(redirected from boody)
Also found in: Dictionary, Thesaurus, Idioms, Encyclopedia.
Related to boody: broody, bodybuilding
See: pillage, plunder, prize, reward, spoils

BOOTY, war. The capture of personal property by a public enemy on land, in contradistinction to prize, which is a capture of such property by such an enemy, on the sea.
     2. After booty has been in complete possession of the enemy for twenty- four hours, it becomes absolutely his, without any right of postliminy in favor of the original owner, particularly when it has passed, bona fide, into the hands of a neutral. 1 Kent, Com. 110.
     3. The right to the booty, Pothier says, belongs to the sovereign but sometimes the right of the sovereign, or the public, is transferred to the soldiers, to encourage them. Tr. du Droit de Propriete, part 1, c. 2, art. 1, Sec. 2; Burl. Nat. and Pol. Law, vol. ii. part 4, o. 7, n. 12.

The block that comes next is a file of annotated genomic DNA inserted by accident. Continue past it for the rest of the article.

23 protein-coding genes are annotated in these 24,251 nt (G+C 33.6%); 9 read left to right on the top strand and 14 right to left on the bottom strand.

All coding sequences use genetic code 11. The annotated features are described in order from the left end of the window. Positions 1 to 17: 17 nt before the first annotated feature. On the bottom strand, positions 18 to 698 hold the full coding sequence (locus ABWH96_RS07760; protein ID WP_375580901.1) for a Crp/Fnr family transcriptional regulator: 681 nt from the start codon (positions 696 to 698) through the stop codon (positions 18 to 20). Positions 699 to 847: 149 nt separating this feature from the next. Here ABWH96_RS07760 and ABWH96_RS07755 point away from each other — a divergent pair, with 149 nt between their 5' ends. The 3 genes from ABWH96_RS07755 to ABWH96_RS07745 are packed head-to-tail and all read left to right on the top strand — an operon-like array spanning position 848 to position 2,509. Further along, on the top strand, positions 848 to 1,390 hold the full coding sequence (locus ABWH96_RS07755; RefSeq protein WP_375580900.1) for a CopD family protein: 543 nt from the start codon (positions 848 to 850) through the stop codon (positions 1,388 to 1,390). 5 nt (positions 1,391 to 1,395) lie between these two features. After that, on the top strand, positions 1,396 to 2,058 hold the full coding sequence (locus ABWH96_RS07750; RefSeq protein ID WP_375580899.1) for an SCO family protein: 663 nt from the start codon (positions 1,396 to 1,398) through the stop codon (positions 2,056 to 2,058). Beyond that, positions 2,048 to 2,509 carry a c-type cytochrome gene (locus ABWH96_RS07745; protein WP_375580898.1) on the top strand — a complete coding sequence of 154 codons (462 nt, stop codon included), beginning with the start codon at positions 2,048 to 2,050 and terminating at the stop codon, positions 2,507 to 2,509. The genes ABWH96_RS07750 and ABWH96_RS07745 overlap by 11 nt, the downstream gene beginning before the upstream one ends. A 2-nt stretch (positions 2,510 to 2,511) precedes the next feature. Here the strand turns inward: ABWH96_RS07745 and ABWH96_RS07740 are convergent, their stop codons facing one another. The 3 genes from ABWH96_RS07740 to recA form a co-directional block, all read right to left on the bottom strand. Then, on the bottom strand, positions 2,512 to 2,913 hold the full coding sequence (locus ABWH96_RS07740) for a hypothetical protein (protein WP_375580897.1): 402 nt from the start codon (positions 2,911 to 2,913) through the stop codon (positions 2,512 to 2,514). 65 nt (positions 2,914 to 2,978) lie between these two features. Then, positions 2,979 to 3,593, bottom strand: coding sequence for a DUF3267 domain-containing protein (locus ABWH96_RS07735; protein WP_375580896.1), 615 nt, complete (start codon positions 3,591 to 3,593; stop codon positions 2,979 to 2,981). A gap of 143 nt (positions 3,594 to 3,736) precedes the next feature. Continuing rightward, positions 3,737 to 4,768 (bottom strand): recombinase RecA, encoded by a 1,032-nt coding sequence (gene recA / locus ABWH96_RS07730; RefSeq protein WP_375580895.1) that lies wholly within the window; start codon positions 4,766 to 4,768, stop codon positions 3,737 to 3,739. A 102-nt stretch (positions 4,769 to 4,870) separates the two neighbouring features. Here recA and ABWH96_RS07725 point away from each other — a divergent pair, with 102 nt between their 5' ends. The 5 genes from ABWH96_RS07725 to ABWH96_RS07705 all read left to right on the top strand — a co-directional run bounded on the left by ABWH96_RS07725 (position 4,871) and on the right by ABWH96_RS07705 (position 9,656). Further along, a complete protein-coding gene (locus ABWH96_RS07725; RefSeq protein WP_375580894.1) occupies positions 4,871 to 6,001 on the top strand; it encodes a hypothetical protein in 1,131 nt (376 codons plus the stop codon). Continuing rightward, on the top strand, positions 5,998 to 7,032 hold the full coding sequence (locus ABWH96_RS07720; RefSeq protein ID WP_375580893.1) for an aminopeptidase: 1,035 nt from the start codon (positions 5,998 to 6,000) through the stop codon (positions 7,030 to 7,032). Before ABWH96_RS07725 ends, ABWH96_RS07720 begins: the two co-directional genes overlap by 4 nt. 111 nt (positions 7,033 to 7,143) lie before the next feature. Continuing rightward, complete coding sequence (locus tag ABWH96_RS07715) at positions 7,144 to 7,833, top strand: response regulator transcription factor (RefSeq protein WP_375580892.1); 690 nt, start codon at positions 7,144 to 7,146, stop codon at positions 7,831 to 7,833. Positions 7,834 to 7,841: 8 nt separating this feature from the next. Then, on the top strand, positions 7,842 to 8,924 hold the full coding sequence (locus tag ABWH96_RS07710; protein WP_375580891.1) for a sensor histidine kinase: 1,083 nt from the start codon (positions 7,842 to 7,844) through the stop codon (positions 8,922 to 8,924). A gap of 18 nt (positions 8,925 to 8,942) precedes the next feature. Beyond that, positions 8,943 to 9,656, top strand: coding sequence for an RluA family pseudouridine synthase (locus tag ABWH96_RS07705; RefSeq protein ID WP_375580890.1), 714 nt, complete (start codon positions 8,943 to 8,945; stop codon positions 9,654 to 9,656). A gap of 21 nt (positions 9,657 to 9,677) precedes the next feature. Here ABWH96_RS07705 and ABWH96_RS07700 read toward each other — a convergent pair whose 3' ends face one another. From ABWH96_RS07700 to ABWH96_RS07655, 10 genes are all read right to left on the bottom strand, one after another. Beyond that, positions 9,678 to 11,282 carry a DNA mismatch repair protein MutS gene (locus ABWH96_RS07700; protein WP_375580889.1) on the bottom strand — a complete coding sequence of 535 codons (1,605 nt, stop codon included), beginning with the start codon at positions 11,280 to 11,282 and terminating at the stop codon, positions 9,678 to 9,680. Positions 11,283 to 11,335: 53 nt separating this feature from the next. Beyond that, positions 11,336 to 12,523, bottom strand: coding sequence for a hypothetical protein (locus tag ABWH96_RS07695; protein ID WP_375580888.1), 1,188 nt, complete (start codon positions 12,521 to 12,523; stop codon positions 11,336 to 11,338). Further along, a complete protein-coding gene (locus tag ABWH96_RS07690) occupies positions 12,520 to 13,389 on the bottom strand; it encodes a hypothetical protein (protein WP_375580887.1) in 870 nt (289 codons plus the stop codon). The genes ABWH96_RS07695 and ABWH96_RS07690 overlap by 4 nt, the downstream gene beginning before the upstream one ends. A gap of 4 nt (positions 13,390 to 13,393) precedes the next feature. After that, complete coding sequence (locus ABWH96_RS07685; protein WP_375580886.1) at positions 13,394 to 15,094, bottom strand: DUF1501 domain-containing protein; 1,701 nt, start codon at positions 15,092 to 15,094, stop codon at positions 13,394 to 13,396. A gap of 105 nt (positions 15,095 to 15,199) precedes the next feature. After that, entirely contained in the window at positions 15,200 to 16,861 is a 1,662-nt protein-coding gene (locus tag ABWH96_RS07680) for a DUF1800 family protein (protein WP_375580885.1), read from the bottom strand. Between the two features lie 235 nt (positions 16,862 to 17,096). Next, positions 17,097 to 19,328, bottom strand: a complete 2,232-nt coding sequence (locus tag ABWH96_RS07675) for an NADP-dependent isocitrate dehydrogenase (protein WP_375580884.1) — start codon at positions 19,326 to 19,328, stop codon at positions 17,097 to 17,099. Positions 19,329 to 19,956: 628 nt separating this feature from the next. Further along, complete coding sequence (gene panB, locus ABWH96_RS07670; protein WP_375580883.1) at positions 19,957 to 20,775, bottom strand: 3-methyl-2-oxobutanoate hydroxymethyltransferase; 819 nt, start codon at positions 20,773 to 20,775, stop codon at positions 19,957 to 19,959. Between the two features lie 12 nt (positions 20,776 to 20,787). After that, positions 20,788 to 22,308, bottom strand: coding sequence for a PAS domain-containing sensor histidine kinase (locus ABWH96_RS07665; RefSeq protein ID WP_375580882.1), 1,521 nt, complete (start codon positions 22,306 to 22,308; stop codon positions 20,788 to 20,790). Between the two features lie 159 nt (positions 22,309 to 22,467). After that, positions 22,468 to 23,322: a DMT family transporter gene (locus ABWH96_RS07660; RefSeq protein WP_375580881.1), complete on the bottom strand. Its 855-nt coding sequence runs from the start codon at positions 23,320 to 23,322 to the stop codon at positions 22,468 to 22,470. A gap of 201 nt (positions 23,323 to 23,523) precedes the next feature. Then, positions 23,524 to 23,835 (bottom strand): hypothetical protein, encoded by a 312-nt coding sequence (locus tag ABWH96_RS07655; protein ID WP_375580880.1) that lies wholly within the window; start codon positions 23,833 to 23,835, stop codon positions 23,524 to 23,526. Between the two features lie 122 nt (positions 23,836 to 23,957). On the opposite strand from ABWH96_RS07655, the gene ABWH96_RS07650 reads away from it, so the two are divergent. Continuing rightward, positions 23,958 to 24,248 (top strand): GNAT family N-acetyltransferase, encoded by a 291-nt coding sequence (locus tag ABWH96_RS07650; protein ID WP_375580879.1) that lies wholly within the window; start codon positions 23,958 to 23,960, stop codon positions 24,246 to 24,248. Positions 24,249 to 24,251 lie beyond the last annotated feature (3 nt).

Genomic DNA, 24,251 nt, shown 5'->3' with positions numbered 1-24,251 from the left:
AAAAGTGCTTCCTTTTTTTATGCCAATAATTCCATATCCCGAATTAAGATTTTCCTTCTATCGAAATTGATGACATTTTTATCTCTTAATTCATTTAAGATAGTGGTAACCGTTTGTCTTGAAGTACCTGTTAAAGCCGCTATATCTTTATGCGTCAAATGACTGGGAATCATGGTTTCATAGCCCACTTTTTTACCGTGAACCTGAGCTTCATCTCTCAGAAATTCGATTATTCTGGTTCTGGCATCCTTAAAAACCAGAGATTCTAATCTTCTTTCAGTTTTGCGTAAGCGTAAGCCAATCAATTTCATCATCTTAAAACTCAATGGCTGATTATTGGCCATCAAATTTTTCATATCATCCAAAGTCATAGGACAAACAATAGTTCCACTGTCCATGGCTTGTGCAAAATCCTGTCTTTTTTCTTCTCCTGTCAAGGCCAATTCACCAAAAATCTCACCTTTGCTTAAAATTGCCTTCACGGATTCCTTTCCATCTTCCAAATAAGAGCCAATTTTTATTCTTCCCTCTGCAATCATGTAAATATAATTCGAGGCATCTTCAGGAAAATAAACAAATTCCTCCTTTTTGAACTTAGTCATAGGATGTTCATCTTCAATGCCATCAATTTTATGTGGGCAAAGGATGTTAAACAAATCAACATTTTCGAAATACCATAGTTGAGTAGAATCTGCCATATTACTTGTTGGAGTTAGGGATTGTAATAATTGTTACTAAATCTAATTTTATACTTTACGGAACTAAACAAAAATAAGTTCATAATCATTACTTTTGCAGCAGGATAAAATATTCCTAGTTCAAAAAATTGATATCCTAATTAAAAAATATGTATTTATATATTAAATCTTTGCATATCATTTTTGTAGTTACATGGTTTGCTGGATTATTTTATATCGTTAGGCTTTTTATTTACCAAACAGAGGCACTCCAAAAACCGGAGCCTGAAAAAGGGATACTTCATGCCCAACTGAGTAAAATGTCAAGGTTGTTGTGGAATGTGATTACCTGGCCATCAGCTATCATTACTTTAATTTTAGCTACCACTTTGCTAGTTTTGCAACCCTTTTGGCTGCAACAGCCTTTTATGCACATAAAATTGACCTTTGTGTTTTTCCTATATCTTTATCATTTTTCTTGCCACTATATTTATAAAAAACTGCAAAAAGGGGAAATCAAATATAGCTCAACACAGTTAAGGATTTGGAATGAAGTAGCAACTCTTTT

References in periodicals archive ?
Boody was accompanied by chairman of the Eastern Region Helicopter Council, Jeff Smith, an industry group that, counts among its members all of the pilots who use the airport.
The court heard that speaking to an associate called Daniel Craig, he said: "If I end up getting guilty lad then I've got no pull lad and none of our firm have pull lad, you know she's in Boody (nickname for a road) lad, you know what I mean.
Brooks commissioned the college's award-winning Taylor and Boody Organ, designed in the tradition of 16th- and 17th-century Dutch and north German organs, which was completed and dedicated in St.
It was founded as the all-girl Berkeley Institute in 1887 by David Augustus Boody, who would later be mayor of Brooklyn.
SCHUMPETER, HISTORY OF ECONOMIC ANALYSIS 167-68 (Elizabeth Boody Schumpeter ed.
The Illinois Natural History Survey (INHS) has part of the carapace of a roadkilled armadillo collected near Boody, Macon County in 2000 (INHS 818; Van Deelen et al.
It highlights the importance, and their self-sacrifice on his behalf, of the women in his life: his mother, his second wife Annie, his mistress Mia Stokel, and, probably most important, his third wife Elizabeth Boody, a distinguished economic historian in her own right, without whom A History of Economic Analysis would never have seen the light of day.